What the Black Robe Regiment Misses About Revolutionary Pastors


Christians calling for clergy to rise up against the government should take a closer look at the complex approaches by America’s early preachers.

At last month’s Jericho March on Washington, the head of a group called America’s Black Robe Regiment recounted stories about clergy who trained their men to fight in the Revolution and likened their situation to efforts to overturn the 2020 presidential election.

“Where are our pastors today in this battle?” asked Bill Cook, a Virginia minister who was introduced at the event by Eric Metaxas.

Other ministers—including Greg Locke, who prayed at a January 5 rally in Washington—have recently evoked the black robe regiment term and history when calling on pastors to take bolder stances in defense of liberty. A quick Google search reveals several smaller organizations that have also taken up the mantle.

It’s become a rallying cry among a small subset of Christians, some of whom have even used it as a defense for storming the Capitol and some of whom anticipate a literal call to arms during the current unrest.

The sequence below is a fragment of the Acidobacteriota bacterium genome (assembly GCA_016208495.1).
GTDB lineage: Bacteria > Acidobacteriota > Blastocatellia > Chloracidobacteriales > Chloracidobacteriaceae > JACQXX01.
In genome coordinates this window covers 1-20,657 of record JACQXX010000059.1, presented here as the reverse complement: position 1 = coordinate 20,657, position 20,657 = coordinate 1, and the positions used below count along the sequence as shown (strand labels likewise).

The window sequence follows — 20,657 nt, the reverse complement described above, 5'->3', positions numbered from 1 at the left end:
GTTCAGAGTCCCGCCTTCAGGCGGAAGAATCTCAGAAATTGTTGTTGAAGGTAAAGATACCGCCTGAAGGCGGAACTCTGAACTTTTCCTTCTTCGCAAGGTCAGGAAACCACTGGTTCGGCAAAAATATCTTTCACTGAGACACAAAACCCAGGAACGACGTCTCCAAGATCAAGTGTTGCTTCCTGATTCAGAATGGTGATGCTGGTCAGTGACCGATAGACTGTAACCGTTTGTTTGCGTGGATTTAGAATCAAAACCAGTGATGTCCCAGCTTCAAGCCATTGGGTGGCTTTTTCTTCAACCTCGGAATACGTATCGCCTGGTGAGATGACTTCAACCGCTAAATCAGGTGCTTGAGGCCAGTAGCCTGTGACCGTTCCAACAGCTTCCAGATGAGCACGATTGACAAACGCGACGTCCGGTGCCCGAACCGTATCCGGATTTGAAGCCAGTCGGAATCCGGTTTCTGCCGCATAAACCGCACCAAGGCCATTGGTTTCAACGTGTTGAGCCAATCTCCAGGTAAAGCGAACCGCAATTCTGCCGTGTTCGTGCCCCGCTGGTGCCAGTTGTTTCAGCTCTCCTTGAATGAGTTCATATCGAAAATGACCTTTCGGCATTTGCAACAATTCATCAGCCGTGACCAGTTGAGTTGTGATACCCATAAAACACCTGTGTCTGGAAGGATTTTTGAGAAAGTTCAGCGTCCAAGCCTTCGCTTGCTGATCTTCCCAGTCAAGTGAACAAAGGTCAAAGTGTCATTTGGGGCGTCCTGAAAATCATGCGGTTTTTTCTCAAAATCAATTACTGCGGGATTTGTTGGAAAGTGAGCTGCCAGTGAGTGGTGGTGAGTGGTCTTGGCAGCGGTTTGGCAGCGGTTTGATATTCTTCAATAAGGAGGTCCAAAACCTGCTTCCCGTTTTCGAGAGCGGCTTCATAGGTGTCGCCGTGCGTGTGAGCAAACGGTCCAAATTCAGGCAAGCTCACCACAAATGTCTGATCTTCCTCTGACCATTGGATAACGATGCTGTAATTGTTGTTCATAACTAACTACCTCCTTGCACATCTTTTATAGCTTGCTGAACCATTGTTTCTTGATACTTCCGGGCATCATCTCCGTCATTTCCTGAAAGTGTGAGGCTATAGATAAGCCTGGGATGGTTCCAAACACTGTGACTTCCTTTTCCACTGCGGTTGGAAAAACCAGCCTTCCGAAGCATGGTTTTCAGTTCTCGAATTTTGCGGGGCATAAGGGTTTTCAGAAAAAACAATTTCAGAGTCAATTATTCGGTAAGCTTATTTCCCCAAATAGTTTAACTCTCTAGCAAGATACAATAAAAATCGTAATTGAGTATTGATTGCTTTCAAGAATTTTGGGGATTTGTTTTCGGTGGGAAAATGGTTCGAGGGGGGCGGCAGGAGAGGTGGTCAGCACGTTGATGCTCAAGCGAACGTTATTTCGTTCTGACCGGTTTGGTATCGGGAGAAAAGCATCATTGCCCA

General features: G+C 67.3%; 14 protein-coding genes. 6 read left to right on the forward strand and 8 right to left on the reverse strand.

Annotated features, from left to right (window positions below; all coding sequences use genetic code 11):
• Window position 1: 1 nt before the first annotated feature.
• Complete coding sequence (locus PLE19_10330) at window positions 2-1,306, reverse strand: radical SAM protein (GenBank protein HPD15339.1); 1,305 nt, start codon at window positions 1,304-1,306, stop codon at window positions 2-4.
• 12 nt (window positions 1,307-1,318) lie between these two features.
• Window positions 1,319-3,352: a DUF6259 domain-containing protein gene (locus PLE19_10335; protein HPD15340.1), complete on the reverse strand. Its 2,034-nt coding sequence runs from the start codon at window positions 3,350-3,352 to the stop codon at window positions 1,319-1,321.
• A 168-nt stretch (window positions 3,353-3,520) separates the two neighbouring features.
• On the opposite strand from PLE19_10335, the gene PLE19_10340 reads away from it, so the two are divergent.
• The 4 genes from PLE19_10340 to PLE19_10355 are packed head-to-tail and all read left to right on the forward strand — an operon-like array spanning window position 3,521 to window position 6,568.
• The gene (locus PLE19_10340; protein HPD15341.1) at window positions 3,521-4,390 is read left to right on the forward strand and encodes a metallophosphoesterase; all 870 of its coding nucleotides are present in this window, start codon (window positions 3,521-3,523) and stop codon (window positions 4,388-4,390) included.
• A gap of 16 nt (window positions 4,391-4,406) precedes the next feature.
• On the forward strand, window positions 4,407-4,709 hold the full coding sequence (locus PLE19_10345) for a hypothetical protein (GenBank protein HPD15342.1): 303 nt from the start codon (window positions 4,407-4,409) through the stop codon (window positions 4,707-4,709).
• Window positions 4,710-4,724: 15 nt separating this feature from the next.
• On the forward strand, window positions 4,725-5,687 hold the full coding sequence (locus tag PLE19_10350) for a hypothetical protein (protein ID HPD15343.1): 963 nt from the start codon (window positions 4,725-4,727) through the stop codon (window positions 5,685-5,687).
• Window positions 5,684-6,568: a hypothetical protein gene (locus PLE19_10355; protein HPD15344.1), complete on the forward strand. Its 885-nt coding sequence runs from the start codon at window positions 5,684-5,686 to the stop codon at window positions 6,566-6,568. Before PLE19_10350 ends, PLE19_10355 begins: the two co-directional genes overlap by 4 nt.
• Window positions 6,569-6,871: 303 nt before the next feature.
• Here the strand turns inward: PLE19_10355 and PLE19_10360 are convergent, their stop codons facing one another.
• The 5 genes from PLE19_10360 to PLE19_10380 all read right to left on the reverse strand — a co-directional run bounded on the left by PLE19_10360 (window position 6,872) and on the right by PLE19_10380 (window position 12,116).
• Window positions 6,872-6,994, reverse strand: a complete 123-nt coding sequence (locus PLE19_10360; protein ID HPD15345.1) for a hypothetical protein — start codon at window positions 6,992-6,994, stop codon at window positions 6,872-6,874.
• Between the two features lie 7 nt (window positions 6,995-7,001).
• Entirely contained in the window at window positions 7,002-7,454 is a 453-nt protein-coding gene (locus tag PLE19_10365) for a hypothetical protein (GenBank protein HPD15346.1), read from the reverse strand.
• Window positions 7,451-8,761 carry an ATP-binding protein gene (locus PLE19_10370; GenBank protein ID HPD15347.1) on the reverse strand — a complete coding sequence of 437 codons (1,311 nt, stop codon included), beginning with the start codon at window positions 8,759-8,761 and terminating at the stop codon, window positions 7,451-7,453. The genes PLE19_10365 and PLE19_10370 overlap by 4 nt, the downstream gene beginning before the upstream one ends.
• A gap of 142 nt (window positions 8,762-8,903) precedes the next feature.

The main sources for initially popularizing the term seem to be the media personalities Glenn Beck and David Barton. Both have connected their political appeals back to the American founding. In a 2010 rally, Beck called on ministers to form a new “black robe regiment” to proclaim American principles from the pulpits.

Beck appears to have gotten the phrase from Barton, whose WallBuilders Ministry emphasizes the Christian foundation beneath “America’s forgotten history and heroes.” In this approach, patriotism should shape sermons’ content.

A Time for War and a Time for Peace

Many readers may have never heard of the black robe regiment, whether current or historical. Metaxas admitted he wasn’t very familiar with the phrase when he handed the mic …

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